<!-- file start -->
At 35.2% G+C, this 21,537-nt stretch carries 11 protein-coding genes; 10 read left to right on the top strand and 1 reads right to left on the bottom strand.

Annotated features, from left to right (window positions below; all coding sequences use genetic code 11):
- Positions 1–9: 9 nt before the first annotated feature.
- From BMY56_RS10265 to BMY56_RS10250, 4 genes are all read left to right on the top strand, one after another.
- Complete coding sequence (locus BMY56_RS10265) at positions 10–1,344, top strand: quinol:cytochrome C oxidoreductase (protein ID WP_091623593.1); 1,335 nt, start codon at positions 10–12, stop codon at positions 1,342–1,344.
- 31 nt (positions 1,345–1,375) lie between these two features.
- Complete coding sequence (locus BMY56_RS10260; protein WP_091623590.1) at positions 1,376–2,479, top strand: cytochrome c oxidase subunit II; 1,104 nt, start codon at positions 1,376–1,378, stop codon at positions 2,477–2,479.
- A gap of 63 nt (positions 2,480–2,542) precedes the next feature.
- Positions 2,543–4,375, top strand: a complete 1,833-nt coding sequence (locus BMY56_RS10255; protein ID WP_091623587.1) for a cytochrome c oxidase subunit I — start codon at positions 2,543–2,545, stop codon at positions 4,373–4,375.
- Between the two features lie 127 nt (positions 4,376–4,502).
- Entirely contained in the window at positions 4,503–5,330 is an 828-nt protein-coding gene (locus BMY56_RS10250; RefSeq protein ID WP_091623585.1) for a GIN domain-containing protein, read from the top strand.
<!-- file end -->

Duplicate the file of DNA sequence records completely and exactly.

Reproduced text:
At 35.2% G+C, this 21,537-nt stretch carries 11 protein-coding genes; 10 read left to right on the top strand and 1 reads right to left on the bottom strand.

Annotated features, from left to right (window positions below; all coding sequences use genetic code 11):
- Positions 1–9: 9 nt before the first annotated feature.
- From BMY56_RS10265 to BMY56_RS10250, 4 genes are all read left to right on the top strand, one after another.
- Complete coding sequence (locus BMY56_RS10265) at positions 10–1,344, top strand: quinol:cytochrome C oxidoreductase (protein ID WP_091623593.1); 1,335 nt, start codon at positions 10–12, stop codon at positions 1,342–1,344.
- 31 nt (positions 1,345–1,375) lie between these two features.
- Complete coding sequence (locus BMY56_RS10260; protein WP_091623590.1) at positions 1,376–2,479, top strand: cytochrome c oxidase subunit II; 1,104 nt, start codon at positions 1,376–1,378, stop codon at positions 2,477–2,479.
- A gap of 63 nt (positions 2,480–2,542) precedes the next feature.
- Positions 2,543–4,375, top strand: a complete 1,833-nt coding sequence (locus BMY56_RS10255; protein ID WP_091623587.1) for a cytochrome c oxidase subunit I — start codon at positions 2,543–2,545, stop codon at positions 4,373–4,375.
- Between the two features lie 127 nt (positions 4,376–4,502).
- Entirely contained in the window at positions 4,503–5,330 is an 828-nt protein-coding gene (locus BMY56_RS10250; RefSeq protein ID WP_091623585.1) for a GIN domain-containing protein, read from the top strand.